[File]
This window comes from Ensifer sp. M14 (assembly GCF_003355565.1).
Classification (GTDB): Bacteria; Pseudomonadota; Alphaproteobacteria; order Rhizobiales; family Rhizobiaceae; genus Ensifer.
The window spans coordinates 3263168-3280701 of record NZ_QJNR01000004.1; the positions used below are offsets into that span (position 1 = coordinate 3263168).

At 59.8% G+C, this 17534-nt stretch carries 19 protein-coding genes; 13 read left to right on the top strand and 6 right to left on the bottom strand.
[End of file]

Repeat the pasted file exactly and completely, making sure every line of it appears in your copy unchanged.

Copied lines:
This window comes from Ensifer sp. M14 (assembly GCF_003355565.1).
Classification (GTDB): Bacteria; Pseudomonadota; Alphaproteobacteria; order Rhizobiales; family Rhizobiaceae; genus Ensifer.
The window spans coordinates 3263168-3280701 of record NZ_QJNR01000004.1; the positions used below are offsets into that span (position 1 = coordinate 3263168).

At 59.8% G+C, this 17534-nt stretch carries 19 protein-coding genes; 13 read left to right on the top strand and 6 right to left on the bottom strand.